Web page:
“For years I have dreamed of building a
health clinic in rural southwest Guatemala where I grew Up. The Trifinio region
is the poorest part of the county where more than 60 percent of children test
positive for parasites because of contaminated water and poor sanitation. It is
exciting to think of the possibilities we have here to improve the health of
not just our community but also to create an innovative health model that can
be replicated around the world.”
Edwin Asturias, MD, Director of Latin American Projects, Center for Global Health
Addressing a Critical Need
families living in the surrounding communities of Trininio, a rural and
impoverished region located in the southwest of Guatemala have limited access
to medical care for women, mothers and children. As a result, neonatal
mortality rates related to asphyxia and infection are also extremely high.
strategic planning process focused on developing a community based program
targeting mothers, neonates and children. Using nurses and auxiliary nurses
this program called “Creciendo Sanos: madres y ninos” (Growing up healthy for
mothers and children) is enrolling mothers early in their pregnancy and
providing four group prenatal care visits, making newborn home visits during a
baby’s first two months of life, and then providing monthly group child group
sessions that integrate health, development, nutrition, and hygiene education
and track height and weight measurements through age 3 years.
The Center for
Human Development also has built a birthing center with two delivery rooms and
a nursery. Our Center staff is training the traditional birth attendants so
that births can be shifted from the home to the birthing center and if needed
the local hospital where more skilled staff will be available.
The Trifinio Center for Human Development has
also designed and built with Foundation funding a family medical clinic
facility that has six clinic rooms, a dental clinic, a clinical and a research
laboratory, pharmacy, central nurse station, new computers, and an electronic
medical record system. The clinic is designed to be a place for excellent
patient care that meets the standards of United States medical practices in
The Foundation has hired a Guatemalan
physician medical director and all facility staff. University of Colorado faculty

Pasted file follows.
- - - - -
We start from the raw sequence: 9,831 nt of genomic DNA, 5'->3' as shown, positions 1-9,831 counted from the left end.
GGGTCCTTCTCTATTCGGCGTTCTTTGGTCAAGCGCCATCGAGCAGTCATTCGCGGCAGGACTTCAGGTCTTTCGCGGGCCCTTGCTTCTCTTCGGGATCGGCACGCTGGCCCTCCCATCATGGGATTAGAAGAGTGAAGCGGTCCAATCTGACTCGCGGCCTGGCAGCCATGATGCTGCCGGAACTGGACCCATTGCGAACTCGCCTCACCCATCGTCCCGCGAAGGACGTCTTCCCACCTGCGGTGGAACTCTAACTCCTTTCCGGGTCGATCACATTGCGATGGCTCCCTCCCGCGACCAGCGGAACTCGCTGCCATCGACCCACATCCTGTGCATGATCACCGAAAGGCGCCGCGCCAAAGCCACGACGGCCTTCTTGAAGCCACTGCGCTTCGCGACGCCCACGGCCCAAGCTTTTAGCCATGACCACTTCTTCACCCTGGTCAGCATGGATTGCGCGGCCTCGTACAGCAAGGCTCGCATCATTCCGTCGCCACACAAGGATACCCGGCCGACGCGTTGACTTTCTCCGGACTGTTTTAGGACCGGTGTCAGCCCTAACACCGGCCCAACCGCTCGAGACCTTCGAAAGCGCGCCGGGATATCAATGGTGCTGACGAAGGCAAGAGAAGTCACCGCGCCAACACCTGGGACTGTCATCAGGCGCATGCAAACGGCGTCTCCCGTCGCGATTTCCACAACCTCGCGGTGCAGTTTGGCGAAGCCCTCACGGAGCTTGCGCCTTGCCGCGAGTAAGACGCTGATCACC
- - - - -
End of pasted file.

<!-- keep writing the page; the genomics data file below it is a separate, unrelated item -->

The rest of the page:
and clinical trainees from the schools of Medicine, Nursing, Pharmacy and Dentistry
rotate though the facility throughout the year.
In 2011, the Center for Global Health and
Children’s Hospital Colorado entered into an agreement with the Guatemalan
Foundation created by the Bolanos family, the owners of AgroAmerica to create
the Trifinio Center for Human Development.
The goal of the agreement was to create a Center for Human
Development that would improve the lives of the children and families of the
employees working in the banana and palm oil plantations run by AgroAmerica, as
well as people living in the surrounding communities. These are impoverished
communities with high rates of maternal illiteracy, food insecurity, maternal
depression, child malnutrition and child developmental delay. There is a lack
of clean drinking water and inadequate sanitation.
The initial phase of the
project included a rapid needs assessment using a home survey as well as
qualitative assessment with focused interviews. The needs assessment found that
the communities had very limited access to medical care for women, mothers, and
As a result these communities had high rates of maternal mortality
and morbidity with approximately half of deliveries occurring in home with an
unskilled traditional birth attendant. As a result, neonatal mortality rates
related to asphyxia and infection were also extremely high. Under 5 childhood
mortality related to pneumonia, febrile illness and diarrhea were also quite
The findings and recommendations
were then presented back to the communities through a community engagement
process and a strategic plan was developed and implemented with the financial
support of the Foundation.
auxiliary nurses are providing programming called “Creciendo Sanos: madres y
ninos” (Growing up healthy for mothers and children) to enroll mothers early in
their pregnancy and providing four group prenatal care visits, making newborn
home visits during a baby’s first two months of life, and providing monthly
group child group sessions that integrate health, development, nutrition, and
hygiene education and track height and weight measurements through age 3 years.
Within a short two-year time frame the Center
for Global Health and the foundation have designed, built, and fully
operationalized the health care facility and Creciendo Sanos community program.
A sophisticated data collection system using smart phone technology allows for
rapid cycle evaluation and quality improvement interventions.
Our specific aims
safe delivery practices by providing prenatal screening and education,
increasing referrals for high-risk pregnancies, decreasing birth complications
and lengthen birth spacing though reproductive health programs through the
maternal-neonatal segment of a program called Creciendo Sanos.
neonatal morbidity and mortality by identifying neonatal danger signs and
increasing clinic/hospital referrals for sick babies.
childhood mortality and improve early childhood growth and development outcomes
through Creciendo Sanos.
The Center for Human Development decreased the cost barrier to families,which is important to families that may make only enough to put food on the table and have little left over for anything else. A visit at the clinic is less than $5 versus at least $25 at the closest hospital plus the cost of transportation and the loss of a day's wages.